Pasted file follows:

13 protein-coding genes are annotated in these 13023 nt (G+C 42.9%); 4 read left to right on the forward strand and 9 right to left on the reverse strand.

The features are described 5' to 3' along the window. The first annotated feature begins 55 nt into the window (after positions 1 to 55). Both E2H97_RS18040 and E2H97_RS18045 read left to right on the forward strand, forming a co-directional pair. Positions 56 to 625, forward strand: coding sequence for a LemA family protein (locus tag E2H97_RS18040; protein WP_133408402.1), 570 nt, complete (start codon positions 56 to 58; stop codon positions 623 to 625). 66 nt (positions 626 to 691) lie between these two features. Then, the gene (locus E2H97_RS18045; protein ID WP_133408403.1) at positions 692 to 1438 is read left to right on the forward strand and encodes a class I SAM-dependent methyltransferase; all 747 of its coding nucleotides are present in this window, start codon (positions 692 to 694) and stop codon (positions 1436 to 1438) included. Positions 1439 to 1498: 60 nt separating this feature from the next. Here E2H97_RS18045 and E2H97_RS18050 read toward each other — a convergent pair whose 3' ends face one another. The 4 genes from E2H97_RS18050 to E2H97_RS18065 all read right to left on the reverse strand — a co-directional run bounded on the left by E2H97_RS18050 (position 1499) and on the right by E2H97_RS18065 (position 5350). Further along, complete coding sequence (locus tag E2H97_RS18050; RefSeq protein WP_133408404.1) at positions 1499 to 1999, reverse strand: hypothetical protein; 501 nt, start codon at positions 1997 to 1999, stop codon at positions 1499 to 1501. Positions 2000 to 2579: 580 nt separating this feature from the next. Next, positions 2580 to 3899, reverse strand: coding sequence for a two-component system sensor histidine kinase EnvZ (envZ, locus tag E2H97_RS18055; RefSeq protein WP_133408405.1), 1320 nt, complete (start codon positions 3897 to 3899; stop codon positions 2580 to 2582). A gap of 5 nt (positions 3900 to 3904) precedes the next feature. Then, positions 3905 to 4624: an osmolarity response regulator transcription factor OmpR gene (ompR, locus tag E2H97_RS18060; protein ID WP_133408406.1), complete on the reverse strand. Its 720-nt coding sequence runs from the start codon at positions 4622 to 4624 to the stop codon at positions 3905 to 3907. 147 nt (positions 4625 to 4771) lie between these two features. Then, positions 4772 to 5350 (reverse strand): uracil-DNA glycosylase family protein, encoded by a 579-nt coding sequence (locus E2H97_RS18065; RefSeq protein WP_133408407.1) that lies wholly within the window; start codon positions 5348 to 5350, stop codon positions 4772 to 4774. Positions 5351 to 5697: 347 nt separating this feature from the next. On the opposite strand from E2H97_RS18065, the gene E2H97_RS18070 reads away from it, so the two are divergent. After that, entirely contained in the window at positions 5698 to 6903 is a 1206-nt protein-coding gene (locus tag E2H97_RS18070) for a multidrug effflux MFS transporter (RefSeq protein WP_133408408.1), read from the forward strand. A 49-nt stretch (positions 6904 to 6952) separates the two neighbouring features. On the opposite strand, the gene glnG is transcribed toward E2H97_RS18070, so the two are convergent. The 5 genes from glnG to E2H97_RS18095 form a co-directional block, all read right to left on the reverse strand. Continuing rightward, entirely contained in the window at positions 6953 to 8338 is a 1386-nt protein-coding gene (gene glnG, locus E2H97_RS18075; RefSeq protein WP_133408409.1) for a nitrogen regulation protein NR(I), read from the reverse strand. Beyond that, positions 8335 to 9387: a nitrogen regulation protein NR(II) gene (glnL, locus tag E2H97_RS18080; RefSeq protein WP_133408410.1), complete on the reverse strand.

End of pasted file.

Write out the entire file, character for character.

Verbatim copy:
13 protein-coding genes are annotated in these 13023 nt (G+C 42.9%); 4 read left to right on the forward strand and 9 right to left on the reverse strand.

The features are described 5' to 3' along the window. The first annotated feature begins 55 nt into the window (after positions 1 to 55). Both E2H97_RS18040 and E2H97_RS18045 read left to right on the forward strand, forming a co-directional pair. Positions 56 to 625, forward strand: coding sequence for a LemA family protein (locus tag E2H97_RS18040; protein WP_133408402.1), 570 nt, complete (start codon positions 56 to 58; stop codon positions 623 to 625). 66 nt (positions 626 to 691) lie between these two features. Then, the gene (locus E2H97_RS18045; protein ID WP_133408403.1) at positions 692 to 1438 is read left to right on the forward strand and encodes a class I SAM-dependent methyltransferase; all 747 of its coding nucleotides are present in this window, start codon (positions 692 to 694) and stop codon (positions 1436 to 1438) included. Positions 1439 to 1498: 60 nt separating this feature from the next. Here E2H97_RS18045 and E2H97_RS18050 read toward each other — a convergent pair whose 3' ends face one another. The 4 genes from E2H97_RS18050 to E2H97_RS18065 all read right to left on the reverse strand — a co-directional run bounded on the left by E2H97_RS18050 (position 1499) and on the right by E2H97_RS18065 (position 5350). Further along, complete coding sequence (locus tag E2H97_RS18050; RefSeq protein WP_133408404.1) at positions 1499 to 1999, reverse strand: hypothetical protein; 501 nt, start codon at positions 1997 to 1999, stop codon at positions 1499 to 1501. Positions 2000 to 2579: 580 nt separating this feature from the next. Next, positions 2580 to 3899, reverse strand: coding sequence for a two-component system sensor histidine kinase EnvZ (envZ, locus tag E2H97_RS18055; RefSeq protein WP_133408405.1), 1320 nt, complete (start codon positions 3897 to 3899; stop codon positions 2580 to 2582). A gap of 5 nt (positions 3900 to 3904) precedes the next feature. Then, positions 3905 to 4624: an osmolarity response regulator transcription factor OmpR gene (ompR, locus tag E2H97_RS18060; protein ID WP_133408406.1), complete on the reverse strand. Its 720-nt coding sequence runs from the start codon at positions 4622 to 4624 to the stop codon at positions 3905 to 3907. 147 nt (positions 4625 to 4771) lie between these two features. Then, positions 4772 to 5350 (reverse strand): uracil-DNA glycosylase family protein, encoded by a 579-nt coding sequence (locus E2H97_RS18065; RefSeq protein WP_133408407.1) that lies wholly within the window; start codon positions 5348 to 5350, stop codon positions 4772 to 4774. Positions 5351 to 5697: 347 nt separating this feature from the next. On the opposite strand from E2H97_RS18065, the gene E2H97_RS18070 reads away from it, so the two are divergent. After that, entirely contained in the window at positions 5698 to 6903 is a 1206-nt protein-coding gene (locus tag E2H97_RS18070) for a multidrug effflux MFS transporter (RefSeq protein WP_133408408.1), read from the forward strand. A 49-nt stretch (positions 6904 to 6952) separates the two neighbouring features. On the opposite strand, the gene glnG is transcribed toward E2H97_RS18070, so the two are convergent. The 5 genes from glnG to E2H97_RS18095 form a co-directional block, all read right to left on the reverse strand. Continuing rightward, entirely contained in the window at positions 6953 to 8338 is a 1386-nt protein-coding gene (gene glnG, locus E2H97_RS18075; RefSeq protein WP_133408409.1) for a nitrogen regulation protein NR(I), read from the reverse strand. Beyond that, positions 8335 to 9387: a nitrogen regulation protein NR(II) gene (glnL, locus tag E2H97_RS18080; RefSeq protein WP_133408410.1), complete on the reverse strand.